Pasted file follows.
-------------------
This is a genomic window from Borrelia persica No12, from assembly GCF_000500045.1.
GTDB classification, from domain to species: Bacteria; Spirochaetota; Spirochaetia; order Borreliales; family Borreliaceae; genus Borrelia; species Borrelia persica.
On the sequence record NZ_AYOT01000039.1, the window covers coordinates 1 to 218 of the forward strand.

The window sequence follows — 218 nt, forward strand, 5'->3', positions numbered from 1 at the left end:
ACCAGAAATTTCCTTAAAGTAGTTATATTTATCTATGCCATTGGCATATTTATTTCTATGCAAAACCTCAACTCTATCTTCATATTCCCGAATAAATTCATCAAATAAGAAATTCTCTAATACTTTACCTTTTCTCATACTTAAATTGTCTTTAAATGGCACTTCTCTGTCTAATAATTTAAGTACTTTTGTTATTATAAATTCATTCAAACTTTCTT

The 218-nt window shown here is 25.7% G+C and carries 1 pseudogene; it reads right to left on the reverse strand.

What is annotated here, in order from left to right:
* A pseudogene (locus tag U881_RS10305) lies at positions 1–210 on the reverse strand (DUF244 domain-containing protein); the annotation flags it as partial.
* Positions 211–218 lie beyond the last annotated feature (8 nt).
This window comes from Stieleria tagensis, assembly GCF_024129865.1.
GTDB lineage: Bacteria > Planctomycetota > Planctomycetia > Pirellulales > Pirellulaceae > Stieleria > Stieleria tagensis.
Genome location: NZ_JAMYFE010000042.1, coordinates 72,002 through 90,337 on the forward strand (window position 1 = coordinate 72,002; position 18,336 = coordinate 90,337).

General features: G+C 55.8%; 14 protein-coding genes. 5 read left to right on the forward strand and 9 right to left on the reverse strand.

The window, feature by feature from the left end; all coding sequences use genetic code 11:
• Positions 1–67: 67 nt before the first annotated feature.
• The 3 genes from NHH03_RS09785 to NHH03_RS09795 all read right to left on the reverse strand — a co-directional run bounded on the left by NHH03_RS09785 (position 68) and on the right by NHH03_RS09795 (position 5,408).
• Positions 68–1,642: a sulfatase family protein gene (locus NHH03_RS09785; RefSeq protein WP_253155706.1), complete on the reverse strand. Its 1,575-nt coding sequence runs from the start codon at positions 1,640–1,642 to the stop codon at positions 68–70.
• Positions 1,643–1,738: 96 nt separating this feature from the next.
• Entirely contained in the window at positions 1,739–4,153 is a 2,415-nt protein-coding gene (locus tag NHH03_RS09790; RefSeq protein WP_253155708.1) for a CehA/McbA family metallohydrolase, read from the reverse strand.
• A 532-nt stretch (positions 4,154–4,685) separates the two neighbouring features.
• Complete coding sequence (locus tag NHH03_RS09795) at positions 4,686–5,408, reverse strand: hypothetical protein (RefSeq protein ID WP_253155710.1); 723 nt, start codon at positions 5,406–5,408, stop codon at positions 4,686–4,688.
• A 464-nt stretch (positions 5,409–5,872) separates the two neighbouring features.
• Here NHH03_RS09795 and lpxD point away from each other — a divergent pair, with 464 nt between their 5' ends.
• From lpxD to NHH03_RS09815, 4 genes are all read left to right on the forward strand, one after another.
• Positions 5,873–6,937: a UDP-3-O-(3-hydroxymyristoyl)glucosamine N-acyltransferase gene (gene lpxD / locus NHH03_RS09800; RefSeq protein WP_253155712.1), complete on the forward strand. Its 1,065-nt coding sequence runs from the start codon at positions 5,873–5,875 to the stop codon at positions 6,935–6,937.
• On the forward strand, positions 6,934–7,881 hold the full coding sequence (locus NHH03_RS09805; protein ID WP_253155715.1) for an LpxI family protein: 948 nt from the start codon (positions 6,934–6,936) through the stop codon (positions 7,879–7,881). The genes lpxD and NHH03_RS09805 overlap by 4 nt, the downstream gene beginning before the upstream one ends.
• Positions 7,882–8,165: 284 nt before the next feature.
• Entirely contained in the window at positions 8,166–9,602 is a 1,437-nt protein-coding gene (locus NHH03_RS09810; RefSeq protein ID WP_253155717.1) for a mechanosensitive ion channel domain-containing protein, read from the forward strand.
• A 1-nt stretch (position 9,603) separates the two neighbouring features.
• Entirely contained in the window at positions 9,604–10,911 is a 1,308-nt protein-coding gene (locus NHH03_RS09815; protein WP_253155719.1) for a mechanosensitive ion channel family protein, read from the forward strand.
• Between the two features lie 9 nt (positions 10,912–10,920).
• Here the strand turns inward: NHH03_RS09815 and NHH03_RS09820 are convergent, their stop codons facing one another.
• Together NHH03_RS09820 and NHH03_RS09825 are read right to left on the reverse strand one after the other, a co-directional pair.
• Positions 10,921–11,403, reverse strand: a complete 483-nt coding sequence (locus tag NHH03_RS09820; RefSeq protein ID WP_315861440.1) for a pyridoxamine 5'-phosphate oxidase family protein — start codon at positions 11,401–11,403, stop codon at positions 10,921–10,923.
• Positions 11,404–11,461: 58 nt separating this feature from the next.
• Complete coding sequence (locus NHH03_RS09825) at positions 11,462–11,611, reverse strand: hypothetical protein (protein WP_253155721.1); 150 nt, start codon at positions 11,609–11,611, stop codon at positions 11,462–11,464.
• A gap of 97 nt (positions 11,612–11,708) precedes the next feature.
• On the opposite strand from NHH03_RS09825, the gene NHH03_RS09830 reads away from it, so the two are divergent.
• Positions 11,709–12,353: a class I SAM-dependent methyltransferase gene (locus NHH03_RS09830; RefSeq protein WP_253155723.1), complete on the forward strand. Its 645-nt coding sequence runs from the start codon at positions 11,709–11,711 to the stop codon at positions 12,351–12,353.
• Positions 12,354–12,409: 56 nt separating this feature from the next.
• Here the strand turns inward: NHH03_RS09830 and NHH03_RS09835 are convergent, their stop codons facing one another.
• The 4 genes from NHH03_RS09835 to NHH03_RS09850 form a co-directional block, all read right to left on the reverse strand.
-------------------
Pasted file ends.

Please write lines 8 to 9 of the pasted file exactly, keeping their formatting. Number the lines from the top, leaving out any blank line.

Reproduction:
* A pseudogene (locus tag U881_RS10305) lies at positions 1–210 on the reverse strand (DUF244 domain-containing protein); the annotation flags it as partial.
* Positions 211–218 lie beyond the last annotated feature (8 nt).